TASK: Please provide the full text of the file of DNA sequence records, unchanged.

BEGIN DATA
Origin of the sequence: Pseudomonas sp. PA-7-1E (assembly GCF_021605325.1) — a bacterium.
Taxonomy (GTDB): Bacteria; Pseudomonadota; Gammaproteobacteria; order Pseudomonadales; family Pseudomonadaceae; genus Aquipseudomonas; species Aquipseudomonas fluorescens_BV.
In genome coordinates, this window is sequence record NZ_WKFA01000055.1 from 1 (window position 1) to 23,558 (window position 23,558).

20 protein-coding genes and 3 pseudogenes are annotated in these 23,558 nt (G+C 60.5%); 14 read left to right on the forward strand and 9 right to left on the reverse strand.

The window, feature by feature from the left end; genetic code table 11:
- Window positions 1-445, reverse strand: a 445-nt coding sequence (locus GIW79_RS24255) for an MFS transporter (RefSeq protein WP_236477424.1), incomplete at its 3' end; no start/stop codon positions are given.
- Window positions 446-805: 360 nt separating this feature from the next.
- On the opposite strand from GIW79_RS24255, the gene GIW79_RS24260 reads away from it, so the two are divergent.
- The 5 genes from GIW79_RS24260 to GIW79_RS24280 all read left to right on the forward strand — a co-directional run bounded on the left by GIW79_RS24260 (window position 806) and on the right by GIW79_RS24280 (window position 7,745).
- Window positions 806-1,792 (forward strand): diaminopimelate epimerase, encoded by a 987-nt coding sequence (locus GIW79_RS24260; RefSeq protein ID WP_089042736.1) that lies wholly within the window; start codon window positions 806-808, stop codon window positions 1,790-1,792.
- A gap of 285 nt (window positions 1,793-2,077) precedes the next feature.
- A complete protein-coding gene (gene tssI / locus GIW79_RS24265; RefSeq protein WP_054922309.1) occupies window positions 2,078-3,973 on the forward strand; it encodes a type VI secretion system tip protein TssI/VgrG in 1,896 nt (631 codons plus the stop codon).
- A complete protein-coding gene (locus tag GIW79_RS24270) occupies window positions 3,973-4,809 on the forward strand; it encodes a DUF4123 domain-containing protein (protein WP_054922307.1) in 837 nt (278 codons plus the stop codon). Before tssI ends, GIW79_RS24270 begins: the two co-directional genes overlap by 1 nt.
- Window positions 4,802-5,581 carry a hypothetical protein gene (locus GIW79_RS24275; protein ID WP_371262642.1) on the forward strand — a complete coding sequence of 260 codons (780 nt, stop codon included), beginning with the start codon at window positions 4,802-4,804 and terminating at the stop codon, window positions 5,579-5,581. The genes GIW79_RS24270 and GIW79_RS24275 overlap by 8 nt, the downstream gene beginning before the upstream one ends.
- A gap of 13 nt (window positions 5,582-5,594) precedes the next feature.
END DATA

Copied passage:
Origin of the sequence: Pseudomonas sp. PA-7-1E (assembly GCF_021605325.1) — a bacterium.
Taxonomy (GTDB): Bacteria; Pseudomonadota; Gammaproteobacteria; order Pseudomonadales; family Pseudomonadaceae; genus Aquipseudomonas; species Aquipseudomonas fluorescens_BV.
In genome coordinates, this window is sequence record NZ_WKFA01000055.1 from 1 (window position 1) to 23,558 (window position 23,558).

20 protein-coding genes and 3 pseudogenes are annotated in these 23,558 nt (G+C 60.5%); 14 read left to right on the forward strand and 9 right to left on the reverse strand.

The window, feature by feature from the left end; genetic code table 11:
- Window positions 1-445, reverse strand: a 445-nt coding sequence (locus GIW79_RS24255) for an MFS transporter (RefSeq protein WP_236477424.1), incomplete at its 3' end; no start/stop codon positions are given.
- Window positions 446-805: 360 nt separating this feature from the next.
- On the opposite strand from GIW79_RS24255, the gene GIW79_RS24260 reads away from it, so the two are divergent.
- The 5 genes from GIW79_RS24260 to GIW79_RS24280 all read left to right on the forward strand — a co-directional run bounded on the left by GIW79_RS24260 (window position 806) and on the right by GIW79_RS24280 (window position 7,745).
- Window positions 806-1,792 (forward strand): diaminopimelate epimerase, encoded by a 987-nt coding sequence (locus GIW79_RS24260; RefSeq protein ID WP_089042736.1) that lies wholly within the window; start codon window positions 806-808, stop codon window positions 1,790-1,792.
- A gap of 285 nt (window positions 1,793-2,077) precedes the next feature.
- A complete protein-coding gene (gene tssI / locus GIW79_RS24265; RefSeq protein WP_054922309.1) occupies window positions 2,078-3,973 on the forward strand; it encodes a type VI secretion system tip protein TssI/VgrG in 1,896 nt (631 codons plus the stop codon).
- A complete protein-coding gene (locus tag GIW79_RS24270) occupies window positions 3,973-4,809 on the forward strand; it encodes a DUF4123 domain-containing protein (protein WP_054922307.1) in 837 nt (278 codons plus the stop codon). Before tssI ends, GIW79_RS24270 begins: the two co-directional genes overlap by 1 nt.
- Window positions 4,802-5,581 carry a hypothetical protein gene (locus GIW79_RS24275; protein ID WP_371262642.1) on the forward strand — a complete coding sequence of 260 codons (780 nt, stop codon included), beginning with the start codon at window positions 4,802-4,804 and terminating at the stop codon, window positions 5,579-5,581. The genes GIW79_RS24270 and GIW79_RS24275 overlap by 8 nt, the downstream gene beginning before the upstream one ends.
- A gap of 13 nt (window positions 5,582-5,594) precedes the next feature.